"Give Doctor Safir a few minutes to finish up, Sergeant," she replied with what she hoped was a real-looking smile. "Then go see if the dragon will let you pass."

Suarez looked at Sheppard and Lorne, as if waiting for permission. Which he probably was.

"Go, Chris," Lorne told him. "If anyone was coming to bother us, they would have done so already."

Suarez jogged over to the base of the ramp and waited for a minute, then started inching up until Yoni said something Lori couldn't hear, at which point Suarez smiled and jogged inside.

"How is he, Doc?" Sheppard asked, eyes still on the ramp.

"Physically?" she asked, mostly rhetorically. "The procedure went well, no complications, no lasting damage from either the implantation or removal. Otherwise, he's in commensurate shape to Ronon when we brought him in and we can expect similar rapid recovery with proper nutrition and rest."

Sheppard switched his gaze to her and it was piercing. "And the rest?"

Lori smiled bitterly. "He's exactly how he looks, Colonel. He's going to need time and help."

Sheppard nodded once and turned away, leaving her with Lorne.

"Thank you," Lorne said. He looked tired and sad, like he always did when he brought his team back after misadventure. But worse, this time. Despite the sort-of happy ending. "This couldn't have been easy."

"I'm not the one getting stitched up, Major," she replied.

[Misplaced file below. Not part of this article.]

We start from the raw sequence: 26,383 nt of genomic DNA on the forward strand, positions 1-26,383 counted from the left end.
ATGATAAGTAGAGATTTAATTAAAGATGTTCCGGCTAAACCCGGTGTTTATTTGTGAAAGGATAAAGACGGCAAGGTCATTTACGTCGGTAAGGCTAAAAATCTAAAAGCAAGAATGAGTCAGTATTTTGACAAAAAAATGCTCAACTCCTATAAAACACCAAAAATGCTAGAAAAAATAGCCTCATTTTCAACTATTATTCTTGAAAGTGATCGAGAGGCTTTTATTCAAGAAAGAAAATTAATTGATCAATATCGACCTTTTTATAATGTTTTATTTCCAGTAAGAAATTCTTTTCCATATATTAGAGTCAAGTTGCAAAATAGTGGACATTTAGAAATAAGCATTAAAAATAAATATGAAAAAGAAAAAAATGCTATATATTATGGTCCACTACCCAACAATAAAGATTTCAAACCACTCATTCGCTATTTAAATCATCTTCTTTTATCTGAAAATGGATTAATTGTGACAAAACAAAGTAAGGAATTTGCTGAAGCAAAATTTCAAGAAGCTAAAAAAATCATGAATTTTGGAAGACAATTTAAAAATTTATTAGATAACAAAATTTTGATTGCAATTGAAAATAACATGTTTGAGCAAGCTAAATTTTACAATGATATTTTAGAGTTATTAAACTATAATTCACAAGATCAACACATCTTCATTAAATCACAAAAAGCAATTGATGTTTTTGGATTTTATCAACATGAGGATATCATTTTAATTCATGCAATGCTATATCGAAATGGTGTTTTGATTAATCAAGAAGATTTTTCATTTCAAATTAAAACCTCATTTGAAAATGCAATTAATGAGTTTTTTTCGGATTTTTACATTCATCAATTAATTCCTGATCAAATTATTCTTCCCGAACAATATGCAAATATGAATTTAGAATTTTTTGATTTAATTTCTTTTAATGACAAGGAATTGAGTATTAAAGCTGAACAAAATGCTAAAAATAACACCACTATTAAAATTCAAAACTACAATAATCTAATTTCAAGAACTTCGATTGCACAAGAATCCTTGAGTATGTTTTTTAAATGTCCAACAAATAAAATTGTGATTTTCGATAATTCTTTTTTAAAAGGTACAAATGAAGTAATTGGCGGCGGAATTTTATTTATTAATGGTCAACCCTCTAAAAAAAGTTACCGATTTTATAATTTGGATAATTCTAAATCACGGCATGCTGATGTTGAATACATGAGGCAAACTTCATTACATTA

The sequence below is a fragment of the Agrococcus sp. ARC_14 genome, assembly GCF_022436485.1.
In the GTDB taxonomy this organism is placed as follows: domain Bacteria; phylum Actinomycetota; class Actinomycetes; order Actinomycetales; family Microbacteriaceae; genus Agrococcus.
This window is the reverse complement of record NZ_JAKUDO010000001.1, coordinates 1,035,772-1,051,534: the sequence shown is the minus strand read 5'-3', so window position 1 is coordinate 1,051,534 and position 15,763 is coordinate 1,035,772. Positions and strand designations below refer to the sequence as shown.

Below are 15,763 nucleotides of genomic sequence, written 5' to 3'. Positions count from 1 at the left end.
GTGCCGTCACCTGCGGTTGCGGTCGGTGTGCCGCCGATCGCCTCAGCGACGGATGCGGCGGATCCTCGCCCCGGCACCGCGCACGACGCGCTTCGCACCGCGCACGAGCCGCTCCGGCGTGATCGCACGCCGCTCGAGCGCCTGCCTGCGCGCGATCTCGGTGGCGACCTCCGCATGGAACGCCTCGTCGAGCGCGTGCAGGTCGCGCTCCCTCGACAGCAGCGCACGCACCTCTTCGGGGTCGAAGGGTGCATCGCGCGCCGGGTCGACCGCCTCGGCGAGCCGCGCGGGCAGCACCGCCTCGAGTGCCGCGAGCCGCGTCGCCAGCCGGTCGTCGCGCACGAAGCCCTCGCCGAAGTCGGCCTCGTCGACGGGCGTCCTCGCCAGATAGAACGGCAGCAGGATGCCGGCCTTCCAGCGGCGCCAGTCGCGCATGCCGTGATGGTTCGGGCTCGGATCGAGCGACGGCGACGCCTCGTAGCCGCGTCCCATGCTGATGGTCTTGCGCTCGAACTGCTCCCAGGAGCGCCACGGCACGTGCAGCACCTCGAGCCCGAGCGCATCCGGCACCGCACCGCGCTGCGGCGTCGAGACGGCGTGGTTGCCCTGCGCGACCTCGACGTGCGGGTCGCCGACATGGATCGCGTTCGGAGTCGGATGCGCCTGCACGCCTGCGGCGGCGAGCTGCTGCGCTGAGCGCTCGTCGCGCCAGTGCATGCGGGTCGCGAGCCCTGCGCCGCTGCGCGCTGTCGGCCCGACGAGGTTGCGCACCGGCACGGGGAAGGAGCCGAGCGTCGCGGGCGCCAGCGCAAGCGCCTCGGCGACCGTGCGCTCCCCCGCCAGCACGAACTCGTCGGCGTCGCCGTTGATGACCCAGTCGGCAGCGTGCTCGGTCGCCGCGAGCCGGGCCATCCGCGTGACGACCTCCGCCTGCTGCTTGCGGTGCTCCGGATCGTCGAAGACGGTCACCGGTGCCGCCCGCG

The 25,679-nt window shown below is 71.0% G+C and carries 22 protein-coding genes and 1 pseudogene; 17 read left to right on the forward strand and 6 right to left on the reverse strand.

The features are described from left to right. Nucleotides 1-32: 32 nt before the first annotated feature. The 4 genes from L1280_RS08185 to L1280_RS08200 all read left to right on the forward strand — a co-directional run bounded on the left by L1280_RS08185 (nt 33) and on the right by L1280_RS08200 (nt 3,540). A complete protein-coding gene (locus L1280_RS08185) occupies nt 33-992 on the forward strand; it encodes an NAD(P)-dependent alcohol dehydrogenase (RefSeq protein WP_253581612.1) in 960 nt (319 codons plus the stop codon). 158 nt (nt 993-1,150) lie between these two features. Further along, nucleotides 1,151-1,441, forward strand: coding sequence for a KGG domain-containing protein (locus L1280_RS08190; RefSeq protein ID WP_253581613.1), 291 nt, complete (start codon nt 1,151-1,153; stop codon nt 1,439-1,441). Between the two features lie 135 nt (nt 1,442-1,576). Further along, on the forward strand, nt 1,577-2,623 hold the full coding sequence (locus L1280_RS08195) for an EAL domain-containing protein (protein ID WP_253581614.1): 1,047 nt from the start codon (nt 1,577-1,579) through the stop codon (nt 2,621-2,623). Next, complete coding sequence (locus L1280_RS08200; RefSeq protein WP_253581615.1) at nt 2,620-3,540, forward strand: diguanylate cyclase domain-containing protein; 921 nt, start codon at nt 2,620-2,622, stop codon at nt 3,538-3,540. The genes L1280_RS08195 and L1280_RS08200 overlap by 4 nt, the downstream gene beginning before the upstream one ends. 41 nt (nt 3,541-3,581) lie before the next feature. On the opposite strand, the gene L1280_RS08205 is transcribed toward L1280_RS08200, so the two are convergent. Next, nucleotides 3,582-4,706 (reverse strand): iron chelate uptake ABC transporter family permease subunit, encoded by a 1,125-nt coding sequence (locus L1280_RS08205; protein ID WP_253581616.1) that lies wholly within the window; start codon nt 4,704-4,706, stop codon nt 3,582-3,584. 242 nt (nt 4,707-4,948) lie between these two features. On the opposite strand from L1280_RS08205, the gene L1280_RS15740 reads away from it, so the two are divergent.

He cocked an eyebrow at her and she found herself smiling back wryly.

"You're welcome," she said. "I was glad to do it."

They packed up to go about a half-hour later. Lori saw Ortilla with Reletti as she passed by to go to the cockpit and wondered if he'd moved at all. Suarez was there, too, and Lorne was sitting with Yoni, who looked very tired as well.

Back in Atlantis, she followed the gurney back to Medical and did a hand-over briefing with Jen, who was going to take over. Yoni didn't look like he was leaving any time soon, but Lori went back to her quarters to shower and change and decompress.

She was sitting on her couch eating Count Chocula and watching Bugs Bunny sing opera when the doorbell chimed. It was Nancy.

"How are you doing?" she asked as she went into the kitchen to get a bowl and the milk. Nancy was on nights this week, which meant that it was breakfast time for her. "I stopped down there. Everything's calmed down more or less. Reletti's sleeping and Yoni's playing guard dog."

"If I never have to do that again, I'll be okay with that," she said. She waited for Nancy to find a spoon and join her on the couch before continuing. "I don't know why I was expecting him to be, you know, Reletti. But he's... god, Nance, this galaxy is so fucking cruel."

She was not going to start crying again. She was not.

Nancy reached over and patted a foot. "It is cruel. And we're here to blow sunshine up its ass anyway. Because we're too stupid to know better and too dumb to quit."

It was nonsense and Lori smiled. Nancy smiled back and dug into her cereal.

feed me on LJ?


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2 August, 2010